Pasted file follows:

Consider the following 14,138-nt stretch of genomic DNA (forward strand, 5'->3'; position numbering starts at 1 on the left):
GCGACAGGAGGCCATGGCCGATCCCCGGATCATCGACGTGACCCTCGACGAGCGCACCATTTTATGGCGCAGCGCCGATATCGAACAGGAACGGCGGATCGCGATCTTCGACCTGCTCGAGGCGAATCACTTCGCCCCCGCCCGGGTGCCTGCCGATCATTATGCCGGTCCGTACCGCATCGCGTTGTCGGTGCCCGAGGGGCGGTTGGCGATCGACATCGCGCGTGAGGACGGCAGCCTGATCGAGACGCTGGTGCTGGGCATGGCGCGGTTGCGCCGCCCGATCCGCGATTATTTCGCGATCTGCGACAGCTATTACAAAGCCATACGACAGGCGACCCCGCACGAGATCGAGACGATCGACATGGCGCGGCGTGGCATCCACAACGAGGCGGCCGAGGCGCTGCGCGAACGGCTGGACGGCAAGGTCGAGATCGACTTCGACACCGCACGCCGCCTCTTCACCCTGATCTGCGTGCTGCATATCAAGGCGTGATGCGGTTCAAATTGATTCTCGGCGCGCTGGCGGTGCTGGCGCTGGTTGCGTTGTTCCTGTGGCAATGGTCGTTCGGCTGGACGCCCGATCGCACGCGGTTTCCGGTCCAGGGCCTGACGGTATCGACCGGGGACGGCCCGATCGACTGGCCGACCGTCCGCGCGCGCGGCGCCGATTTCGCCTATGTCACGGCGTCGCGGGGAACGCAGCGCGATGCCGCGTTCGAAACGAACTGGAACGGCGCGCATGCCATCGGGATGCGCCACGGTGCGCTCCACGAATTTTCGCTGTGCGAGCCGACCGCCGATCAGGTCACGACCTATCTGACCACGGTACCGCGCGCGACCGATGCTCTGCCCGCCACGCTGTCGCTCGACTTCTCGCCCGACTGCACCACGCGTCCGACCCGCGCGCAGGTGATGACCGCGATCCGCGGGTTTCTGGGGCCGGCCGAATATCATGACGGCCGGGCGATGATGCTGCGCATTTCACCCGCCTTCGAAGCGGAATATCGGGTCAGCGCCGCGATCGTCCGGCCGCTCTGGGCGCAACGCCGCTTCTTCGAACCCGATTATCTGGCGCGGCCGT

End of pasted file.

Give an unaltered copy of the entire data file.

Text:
Consider the following 14,138-nt stretch of genomic DNA (forward strand, 5'->3'; position numbering starts at 1 on the left):
GCGACAGGAGGCCATGGCCGATCCCCGGATCATCGACGTGACCCTCGACGAGCGCACCATTTTATGGCGCAGCGCCGATATCGAACAGGAACGGCGGATCGCGATCTTCGACCTGCTCGAGGCGAATCACTTCGCCCCCGCCCGGGTGCCTGCCGATCATTATGCCGGTCCGTACCGCATCGCGTTGTCGGTGCCCGAGGGGCGGTTGGCGATCGACATCGCGCGTGAGGACGGCAGCCTGATCGAGACGCTGGTGCTGGGCATGGCGCGGTTGCGCCGCCCGATCCGCGATTATTTCGCGATCTGCGACAGCTATTACAAAGCCATACGACAGGCGACCCCGCACGAGATCGAGACGATCGACATGGCGCGGCGTGGCATCCACAACGAGGCGGCCGAGGCGCTGCGCGAACGGCTGGACGGCAAGGTCGAGATCGACTTCGACACCGCACGCCGCCTCTTCACCCTGATCTGCGTGCTGCATATCAAGGCGTGATGCGGTTCAAATTGATTCTCGGCGCGCTGGCGGTGCTGGCGCTGGTTGCGTTGTTCCTGTGGCAATGGTCGTTCGGCTGGACGCCCGATCGCACGCGGTTTCCGGTCCAGGGCCTGACGGTATCGACCGGGGACGGCCCGATCGACTGGCCGACCGTCCGCGCGCGCGGCGCCGATTTCGCCTATGTCACGGCGTCGCGGGGAACGCAGCGCGATGCCGCGTTCGAAACGAACTGGAACGGCGCGCATGCCATCGGGATGCGCCACGGTGCGCTCCACGAATTTTCGCTGTGCGAGCCGACCGCCGATCAGGTCACGACCTATCTGACCACGGTACCGCGCGCGACCGATGCTCTGCCCGCCACGCTGTCGCTCGACTTCTCGCCCGACTGCACCACGCGTCCGACCCGCGCGCAGGTGATGACCGCGATCCGCGGGTTTCTGGGGCCGGCCGAATATCATGACGGCCGGGCGATGATGCTGCGCATTTCACCCGCCTTCGAAGCGGAATATCGGGTCAGCGCCGCGATCGTCCGGCCGCTCTGGGCGCAACGCCGCTTCTTCGAACCCGATTATCTGGCGCGGCCGT